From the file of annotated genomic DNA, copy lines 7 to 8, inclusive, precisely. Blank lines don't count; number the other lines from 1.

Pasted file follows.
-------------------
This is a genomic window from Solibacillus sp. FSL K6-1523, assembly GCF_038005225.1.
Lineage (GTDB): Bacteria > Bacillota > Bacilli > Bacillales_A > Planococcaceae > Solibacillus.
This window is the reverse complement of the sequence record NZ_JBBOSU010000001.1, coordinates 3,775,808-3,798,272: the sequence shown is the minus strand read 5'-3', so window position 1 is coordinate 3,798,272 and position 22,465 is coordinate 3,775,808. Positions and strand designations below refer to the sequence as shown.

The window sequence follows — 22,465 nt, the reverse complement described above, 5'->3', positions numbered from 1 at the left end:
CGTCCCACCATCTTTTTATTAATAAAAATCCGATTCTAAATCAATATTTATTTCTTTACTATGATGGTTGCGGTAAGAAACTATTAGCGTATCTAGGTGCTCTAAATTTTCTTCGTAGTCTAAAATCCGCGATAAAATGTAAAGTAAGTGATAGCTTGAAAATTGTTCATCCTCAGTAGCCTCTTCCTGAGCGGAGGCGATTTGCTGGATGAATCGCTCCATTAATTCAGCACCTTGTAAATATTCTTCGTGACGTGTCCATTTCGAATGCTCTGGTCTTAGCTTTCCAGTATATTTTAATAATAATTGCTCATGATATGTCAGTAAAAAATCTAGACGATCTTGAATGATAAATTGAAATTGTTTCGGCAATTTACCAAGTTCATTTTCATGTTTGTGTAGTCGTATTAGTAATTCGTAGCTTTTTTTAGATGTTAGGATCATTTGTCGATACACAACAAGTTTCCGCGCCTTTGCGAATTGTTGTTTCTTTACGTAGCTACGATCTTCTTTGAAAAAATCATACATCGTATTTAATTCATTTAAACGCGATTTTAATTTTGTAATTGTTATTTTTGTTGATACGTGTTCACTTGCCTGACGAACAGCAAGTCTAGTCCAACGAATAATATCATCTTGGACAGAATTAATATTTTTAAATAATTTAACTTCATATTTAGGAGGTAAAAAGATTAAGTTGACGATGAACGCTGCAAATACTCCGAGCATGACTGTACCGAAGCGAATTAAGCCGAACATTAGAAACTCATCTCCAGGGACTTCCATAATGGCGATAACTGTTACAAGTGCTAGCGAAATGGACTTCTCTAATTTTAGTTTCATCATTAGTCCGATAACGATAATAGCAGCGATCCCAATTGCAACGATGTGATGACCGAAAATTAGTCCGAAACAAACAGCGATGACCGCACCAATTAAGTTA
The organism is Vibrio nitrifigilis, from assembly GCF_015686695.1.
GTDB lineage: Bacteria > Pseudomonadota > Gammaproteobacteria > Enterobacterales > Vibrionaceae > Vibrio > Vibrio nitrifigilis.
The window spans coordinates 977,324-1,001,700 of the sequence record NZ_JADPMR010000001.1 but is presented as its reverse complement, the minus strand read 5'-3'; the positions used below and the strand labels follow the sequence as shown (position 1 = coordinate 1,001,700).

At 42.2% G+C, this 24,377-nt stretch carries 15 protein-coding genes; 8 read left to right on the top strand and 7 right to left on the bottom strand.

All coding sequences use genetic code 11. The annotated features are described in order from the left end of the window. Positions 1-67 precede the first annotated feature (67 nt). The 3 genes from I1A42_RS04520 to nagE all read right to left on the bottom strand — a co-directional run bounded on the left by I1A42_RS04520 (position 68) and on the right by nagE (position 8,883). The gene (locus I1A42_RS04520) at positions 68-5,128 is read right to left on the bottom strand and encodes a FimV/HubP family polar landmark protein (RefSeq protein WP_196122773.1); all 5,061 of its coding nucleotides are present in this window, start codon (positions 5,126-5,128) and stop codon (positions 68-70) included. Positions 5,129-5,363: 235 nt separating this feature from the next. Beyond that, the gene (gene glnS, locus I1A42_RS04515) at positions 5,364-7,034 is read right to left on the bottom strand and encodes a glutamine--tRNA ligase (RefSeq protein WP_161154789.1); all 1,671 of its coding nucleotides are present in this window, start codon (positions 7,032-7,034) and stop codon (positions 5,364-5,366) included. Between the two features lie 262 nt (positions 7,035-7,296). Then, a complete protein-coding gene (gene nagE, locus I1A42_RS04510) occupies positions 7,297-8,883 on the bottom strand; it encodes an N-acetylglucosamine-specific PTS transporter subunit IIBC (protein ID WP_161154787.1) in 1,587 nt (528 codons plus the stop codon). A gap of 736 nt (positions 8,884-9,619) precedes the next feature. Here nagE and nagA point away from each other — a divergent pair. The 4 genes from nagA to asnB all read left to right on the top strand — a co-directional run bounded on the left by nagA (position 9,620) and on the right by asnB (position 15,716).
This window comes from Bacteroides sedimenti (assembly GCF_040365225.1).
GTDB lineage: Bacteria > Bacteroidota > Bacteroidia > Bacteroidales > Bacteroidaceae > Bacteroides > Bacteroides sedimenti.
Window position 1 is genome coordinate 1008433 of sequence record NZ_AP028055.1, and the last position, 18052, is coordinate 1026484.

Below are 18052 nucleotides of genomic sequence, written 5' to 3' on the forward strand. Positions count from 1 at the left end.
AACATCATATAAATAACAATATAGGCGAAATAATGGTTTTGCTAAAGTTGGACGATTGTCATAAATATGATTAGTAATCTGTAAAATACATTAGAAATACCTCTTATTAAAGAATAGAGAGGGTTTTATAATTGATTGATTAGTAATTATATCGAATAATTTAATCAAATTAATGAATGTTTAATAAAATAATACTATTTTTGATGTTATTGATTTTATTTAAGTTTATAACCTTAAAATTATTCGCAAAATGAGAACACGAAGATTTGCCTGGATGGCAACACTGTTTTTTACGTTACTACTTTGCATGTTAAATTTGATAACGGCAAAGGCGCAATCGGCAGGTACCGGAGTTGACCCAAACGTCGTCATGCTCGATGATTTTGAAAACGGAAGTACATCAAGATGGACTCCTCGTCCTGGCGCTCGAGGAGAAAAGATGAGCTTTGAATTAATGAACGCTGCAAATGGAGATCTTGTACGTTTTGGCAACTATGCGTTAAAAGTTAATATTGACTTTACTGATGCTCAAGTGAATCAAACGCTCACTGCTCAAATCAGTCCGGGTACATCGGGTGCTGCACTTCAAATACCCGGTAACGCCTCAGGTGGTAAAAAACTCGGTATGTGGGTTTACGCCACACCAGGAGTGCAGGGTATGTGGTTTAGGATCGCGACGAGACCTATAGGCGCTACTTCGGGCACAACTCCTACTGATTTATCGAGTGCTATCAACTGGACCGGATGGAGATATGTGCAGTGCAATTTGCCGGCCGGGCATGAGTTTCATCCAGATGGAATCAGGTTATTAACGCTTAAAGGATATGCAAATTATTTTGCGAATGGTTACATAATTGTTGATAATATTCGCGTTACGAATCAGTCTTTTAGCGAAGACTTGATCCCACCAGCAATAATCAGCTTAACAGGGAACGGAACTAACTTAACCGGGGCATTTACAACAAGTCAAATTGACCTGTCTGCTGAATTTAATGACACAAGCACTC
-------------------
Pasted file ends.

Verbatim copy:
GTDB lineage: Bacteria > Pseudomonadota > Gammaproteobacteria > Enterobacterales > Vibrionaceae > Vibrio > Vibrio nitrifigilis.
The window spans coordinates 977,324-1,001,700 of the sequence record NZ_JADPMR010000001.1 but is presented as its reverse complement, the minus strand read 5'-3'; the positions used below and the strand labels follow the sequence as shown (position 1 = coordinate 1,001,700).